Yet another book that I'm certain I'm the last person on earth to read. You might remember, I said the same thing about David Sedaris. I started Haven Kimmel's memoir of a childhood in Mooreland, Indiana a couple of months ago. I had every intention of traveling to Wilmington, NC (just down the Interstate a piece) to see her speak at the University of North Carolina's campus there, but with teaching and other grown-up responsibilities (boo!) I couldn't go. Alas, I put the book aside to attend to some obligation or other, and I just came back to it in the wake of my slump.
It's hard for me not to compare David Sedaris and Haven Kimmel.
1. They're both really funny.
2. They're both from NC (Sedaris grew up in Raleigh, Kimmel currently resides next door, in Durham)
3. They're both really funny.
In all seriousness, I adored Kimmel's memoir for her ability--like Sedaris--to tap into the humorous, the touching, and the tragic that seems to accompany childhood. One such example came to light in the essay, "The Social Gospel." Little Haven, aka Zippy, finds herself enamored of a girl named Sissy Bellings that comes from a family of 15 and lives in a two-room house. Zippy, despite her Quaker upbringing, does not believe in God, but she begins to talk religion with the devout Sissy in a thinly veiled attempt to get into the house so she can see the workings of the 15-person Billings family firsthand. Along the way she chases opportunities for good works in an attempt to win Sissy's trust and admiration but finds her attempts foiled at every turn. In the end, she finds an unlikely opportunity to do a good deed when a close friend of hers confesses the ill intent of their band teacher during "private lessons." As a result--even though she's unsure whether or not the teacher has caused her friend harm or what harm he might be able to inflict--she refuses to allow her friend to be left alone with the teacher. It's a moment of clarity and insight for an otherwise mischievous and troublesome child.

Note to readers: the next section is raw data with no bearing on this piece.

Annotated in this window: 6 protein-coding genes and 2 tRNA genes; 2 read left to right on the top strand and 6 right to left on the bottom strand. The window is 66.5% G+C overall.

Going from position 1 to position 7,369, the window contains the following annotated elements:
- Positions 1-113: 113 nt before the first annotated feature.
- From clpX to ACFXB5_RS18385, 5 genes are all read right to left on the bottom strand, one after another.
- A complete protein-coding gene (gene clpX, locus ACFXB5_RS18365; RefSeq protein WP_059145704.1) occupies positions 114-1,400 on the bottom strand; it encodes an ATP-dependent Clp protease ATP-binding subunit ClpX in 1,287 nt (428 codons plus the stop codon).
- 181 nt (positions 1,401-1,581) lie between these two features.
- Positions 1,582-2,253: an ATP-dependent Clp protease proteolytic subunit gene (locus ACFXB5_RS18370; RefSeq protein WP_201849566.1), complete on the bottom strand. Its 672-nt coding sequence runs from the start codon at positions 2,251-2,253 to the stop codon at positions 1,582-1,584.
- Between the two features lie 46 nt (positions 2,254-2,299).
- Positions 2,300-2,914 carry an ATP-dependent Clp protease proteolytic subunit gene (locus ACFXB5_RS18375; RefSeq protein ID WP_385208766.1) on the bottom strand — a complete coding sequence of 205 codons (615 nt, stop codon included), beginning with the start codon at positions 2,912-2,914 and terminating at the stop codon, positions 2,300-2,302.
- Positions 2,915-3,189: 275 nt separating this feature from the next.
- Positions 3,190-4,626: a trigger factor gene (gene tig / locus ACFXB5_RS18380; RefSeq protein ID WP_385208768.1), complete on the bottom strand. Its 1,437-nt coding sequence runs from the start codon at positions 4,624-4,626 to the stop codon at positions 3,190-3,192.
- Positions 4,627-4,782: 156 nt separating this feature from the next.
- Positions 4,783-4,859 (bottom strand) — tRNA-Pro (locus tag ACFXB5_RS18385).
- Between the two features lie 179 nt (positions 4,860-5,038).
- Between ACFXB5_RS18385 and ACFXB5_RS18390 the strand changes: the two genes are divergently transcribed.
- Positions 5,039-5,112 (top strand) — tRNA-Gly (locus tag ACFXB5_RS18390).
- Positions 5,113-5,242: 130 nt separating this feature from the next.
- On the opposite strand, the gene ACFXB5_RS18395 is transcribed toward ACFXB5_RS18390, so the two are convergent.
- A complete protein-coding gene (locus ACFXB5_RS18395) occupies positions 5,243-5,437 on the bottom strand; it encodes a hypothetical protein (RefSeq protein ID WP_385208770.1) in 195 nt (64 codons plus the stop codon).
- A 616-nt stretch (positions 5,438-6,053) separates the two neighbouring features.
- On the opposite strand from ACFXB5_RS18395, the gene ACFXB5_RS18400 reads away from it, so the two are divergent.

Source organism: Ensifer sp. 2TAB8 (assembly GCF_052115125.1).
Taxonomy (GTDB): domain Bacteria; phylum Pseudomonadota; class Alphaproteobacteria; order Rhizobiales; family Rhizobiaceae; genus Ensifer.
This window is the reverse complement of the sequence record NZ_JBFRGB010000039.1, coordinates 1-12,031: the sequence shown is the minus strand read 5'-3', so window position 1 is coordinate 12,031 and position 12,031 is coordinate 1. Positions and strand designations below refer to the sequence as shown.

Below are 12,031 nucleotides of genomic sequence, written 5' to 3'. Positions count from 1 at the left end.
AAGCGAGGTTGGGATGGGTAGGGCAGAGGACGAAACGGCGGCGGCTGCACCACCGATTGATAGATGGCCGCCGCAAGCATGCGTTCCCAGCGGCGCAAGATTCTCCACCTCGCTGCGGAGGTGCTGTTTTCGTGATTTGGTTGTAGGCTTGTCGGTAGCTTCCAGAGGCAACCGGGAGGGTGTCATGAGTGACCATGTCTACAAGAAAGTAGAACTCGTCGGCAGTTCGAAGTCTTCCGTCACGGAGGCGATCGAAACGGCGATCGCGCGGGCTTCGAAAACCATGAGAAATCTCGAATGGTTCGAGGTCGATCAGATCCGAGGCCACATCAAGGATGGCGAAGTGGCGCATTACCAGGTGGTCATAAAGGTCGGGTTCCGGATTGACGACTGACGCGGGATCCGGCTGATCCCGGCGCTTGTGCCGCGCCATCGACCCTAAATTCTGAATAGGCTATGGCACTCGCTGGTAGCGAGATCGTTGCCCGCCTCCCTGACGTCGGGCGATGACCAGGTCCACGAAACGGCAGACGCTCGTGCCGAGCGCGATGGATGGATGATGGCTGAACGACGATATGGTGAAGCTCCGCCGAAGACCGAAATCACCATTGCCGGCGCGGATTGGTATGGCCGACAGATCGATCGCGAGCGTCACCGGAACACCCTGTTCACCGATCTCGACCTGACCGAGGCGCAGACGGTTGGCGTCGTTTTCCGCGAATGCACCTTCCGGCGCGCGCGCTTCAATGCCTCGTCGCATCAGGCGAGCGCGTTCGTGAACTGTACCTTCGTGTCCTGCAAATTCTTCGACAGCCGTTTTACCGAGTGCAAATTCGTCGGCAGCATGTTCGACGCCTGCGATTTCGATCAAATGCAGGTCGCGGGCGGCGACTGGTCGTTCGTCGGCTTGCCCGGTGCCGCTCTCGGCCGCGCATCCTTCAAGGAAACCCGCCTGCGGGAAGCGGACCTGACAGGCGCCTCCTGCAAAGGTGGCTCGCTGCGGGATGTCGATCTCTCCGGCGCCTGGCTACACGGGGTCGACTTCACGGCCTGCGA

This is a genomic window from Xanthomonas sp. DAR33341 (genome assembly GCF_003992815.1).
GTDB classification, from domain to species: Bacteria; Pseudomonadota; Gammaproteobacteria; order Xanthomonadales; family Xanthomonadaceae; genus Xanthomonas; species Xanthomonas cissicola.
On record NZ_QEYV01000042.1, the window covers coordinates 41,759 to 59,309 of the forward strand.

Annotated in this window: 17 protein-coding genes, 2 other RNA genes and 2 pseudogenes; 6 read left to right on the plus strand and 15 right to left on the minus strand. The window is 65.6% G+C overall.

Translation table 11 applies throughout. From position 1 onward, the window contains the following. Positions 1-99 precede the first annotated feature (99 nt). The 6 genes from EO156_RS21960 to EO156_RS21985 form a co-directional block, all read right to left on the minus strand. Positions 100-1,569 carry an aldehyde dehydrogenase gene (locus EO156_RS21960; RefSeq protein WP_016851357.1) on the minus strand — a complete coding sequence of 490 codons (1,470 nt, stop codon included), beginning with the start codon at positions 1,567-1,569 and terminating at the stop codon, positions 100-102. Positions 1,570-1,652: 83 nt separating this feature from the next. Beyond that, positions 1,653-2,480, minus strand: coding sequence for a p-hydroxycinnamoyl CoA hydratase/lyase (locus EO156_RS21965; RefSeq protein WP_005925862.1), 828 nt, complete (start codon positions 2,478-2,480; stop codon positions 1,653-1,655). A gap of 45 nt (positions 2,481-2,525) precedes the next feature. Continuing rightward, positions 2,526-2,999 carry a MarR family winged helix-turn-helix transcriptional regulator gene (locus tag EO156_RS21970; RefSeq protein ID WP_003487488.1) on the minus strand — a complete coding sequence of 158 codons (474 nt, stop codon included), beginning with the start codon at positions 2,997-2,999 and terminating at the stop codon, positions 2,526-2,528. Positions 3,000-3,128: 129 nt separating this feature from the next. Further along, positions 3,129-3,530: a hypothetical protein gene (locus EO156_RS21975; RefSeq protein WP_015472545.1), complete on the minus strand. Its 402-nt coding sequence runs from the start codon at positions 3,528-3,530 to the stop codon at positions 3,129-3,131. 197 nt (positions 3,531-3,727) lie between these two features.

On the humorous side, the opening lines of "Interior Design" present a great example of Kimmel's humor:
"Decoupage hit Mooreland pretty hard, as did antiquing, and hand painting one's own ceramics. My dad was especially good at decoupage, and made a number of very beautiful things to hang around the house. My personal favorite was the Bill of Rights, which he burned around the edges and affixed to a large flat piece of cherrywood. He screwed a ring into the top and it hung on the wall in the living room. I used to stand and study it. It survived until one afternoon when Dad was trying to repair the wiring in an outlet below it. At that time, we had a cat named Abednego who performed no end of evil tasks, and as Dad knelt there, Abednego went scampering right up Dad's back, using, of course, his claws. Dad raised up in alarm and hit the Bill of Rights, causing it to fall squarely on the back of his head, and before I knew what had happened, Dad had grabbed the plaque and slung it in fury across the room. He missed the cat, but hit the window seat, and the wood cracked in half. Abednego was nowhere to be seen--he was in pursuit of other happinesses, no doubt--so I picked up the wood and tried to fix it, but it was beyond repair."
She goes on to detail the keen ability of her acquaintances at hooked rugs, ceramics painting, and myriad of other crafts that threw me immediately into flashbacks to my own childhood. Scary stuff.
If you're in the mood for a laugh, a nicely written essay, and a quick read, definitely give A Girl Named Zippy a go.